Perhaps you need a name change today…a new identity. God can take your PAIN and make you a PRINCE or PRINCESS. He can take your FAILURES and give you a glorious FUTURE. But you have a role to play. You must cry out to Him, like Jabez did. You may even need to wrestle with Him, as Jacob did. But don’t let go until you have a new name…a fresh start…a new beginning.

And I want you to notice that Jabez asked God to give him several specific things. This is an important lesson for us, because sometimes our prayers and our plans are too vague and undefined. I encourage you today to be specific about what you are asking God for. Specific prayer requests will bring specific answers!

Jabez first requested of the Lord, “Oh that you would bless me.”  God wants to bless YOU, my friend! So go ahead, like Jabez, and ASK Him to bless you.

The second thing Jabez asked is that God would “enlarge his border.” In the same way, God wants to enlarge you today. He wants to give you bigger dreams…higher vision…more audacious plans.

But think of how incredible this prayer request must have been for Jabez, the man who was labeled a pain and a loser. He could have curled up in a ball and wallowed in his victimhood, but instead he did just the opposite. He called on God to enlarge his territory and give him greater responsibilities and impact.

So what about YOU? Is there some area of your life that you need God to enlarge? Your career…your finances…your health…your relationships…your ministry…your vision? Today can be your first step in asking God for an INCREASE that will change your entire trajectory in life.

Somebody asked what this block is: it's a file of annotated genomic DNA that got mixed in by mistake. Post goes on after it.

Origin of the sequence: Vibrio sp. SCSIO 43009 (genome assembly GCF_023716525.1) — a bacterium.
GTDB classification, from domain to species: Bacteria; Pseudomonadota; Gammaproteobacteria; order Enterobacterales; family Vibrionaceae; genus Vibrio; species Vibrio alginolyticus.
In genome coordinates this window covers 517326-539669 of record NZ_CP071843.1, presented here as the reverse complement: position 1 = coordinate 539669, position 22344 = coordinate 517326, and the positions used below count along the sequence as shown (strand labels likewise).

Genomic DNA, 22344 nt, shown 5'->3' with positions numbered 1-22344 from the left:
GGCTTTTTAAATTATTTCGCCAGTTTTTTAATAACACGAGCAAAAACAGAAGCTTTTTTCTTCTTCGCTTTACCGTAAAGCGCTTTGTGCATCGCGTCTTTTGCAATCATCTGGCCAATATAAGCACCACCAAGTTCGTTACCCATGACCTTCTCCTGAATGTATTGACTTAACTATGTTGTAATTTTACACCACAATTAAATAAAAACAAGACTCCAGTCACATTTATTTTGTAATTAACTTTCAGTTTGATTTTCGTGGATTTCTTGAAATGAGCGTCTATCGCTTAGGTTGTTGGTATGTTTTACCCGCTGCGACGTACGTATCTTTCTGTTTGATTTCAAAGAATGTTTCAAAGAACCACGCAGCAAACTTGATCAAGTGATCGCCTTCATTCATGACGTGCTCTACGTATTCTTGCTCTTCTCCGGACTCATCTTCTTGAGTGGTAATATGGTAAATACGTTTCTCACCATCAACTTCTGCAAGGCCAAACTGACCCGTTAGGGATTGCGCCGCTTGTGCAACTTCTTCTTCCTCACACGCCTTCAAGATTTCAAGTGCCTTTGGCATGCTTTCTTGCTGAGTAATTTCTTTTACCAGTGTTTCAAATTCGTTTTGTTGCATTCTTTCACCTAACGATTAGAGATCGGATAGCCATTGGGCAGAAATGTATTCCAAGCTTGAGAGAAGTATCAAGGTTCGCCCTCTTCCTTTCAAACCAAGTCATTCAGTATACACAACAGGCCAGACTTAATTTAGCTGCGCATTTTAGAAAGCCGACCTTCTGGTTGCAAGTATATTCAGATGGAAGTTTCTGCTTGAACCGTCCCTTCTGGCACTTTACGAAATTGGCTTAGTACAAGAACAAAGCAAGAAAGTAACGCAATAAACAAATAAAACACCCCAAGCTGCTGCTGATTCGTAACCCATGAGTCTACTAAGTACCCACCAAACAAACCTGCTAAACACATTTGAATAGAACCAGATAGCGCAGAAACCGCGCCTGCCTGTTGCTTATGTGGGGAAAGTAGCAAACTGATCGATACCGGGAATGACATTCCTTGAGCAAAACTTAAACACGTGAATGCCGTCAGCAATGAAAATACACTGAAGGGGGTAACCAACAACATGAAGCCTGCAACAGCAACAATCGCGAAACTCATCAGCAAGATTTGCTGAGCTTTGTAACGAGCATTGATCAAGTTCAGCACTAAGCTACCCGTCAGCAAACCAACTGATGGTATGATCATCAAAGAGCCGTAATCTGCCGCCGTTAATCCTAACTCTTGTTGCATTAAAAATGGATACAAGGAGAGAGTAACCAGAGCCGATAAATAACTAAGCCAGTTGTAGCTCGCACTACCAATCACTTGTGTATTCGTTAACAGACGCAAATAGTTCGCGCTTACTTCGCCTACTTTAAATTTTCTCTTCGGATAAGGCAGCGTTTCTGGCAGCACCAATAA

Jabez’ next request was that “God’s hand” would be upon his life. This expressed Jabez’ recognition that he needed GOD’S FAVOR in order to accomplish his life’s PURPOSE. This is so important for you to see: In order to escape from any painful experiences that would hold you back from your destiny, you need God’s favor.

Jabez’ final request was that God would keep from harm—from the things that would cause pain, either to himself or the people around him. Jabez was a man of great faith, but he also was a realist. He understood that he had received a legacy of pain and dysfunction, and the natural thing would be to continue that legacy in his own life. It’s no secret that people in pain tend to cause pain to others. People who have been abused often become abusers. Children of alcoholics and addicts too often follow in their parents footsteps.

But Jabez knew the negative patterns must STOP! He had been called a pain, but that’s not how he wanted to treat others.

This passage about Jabez ends with a beautiful conclusion: “And God granted what he asked.”  I love happy endings, don’t you? Just as God did in the life of Jabez, He has planned a happy ending for YOU!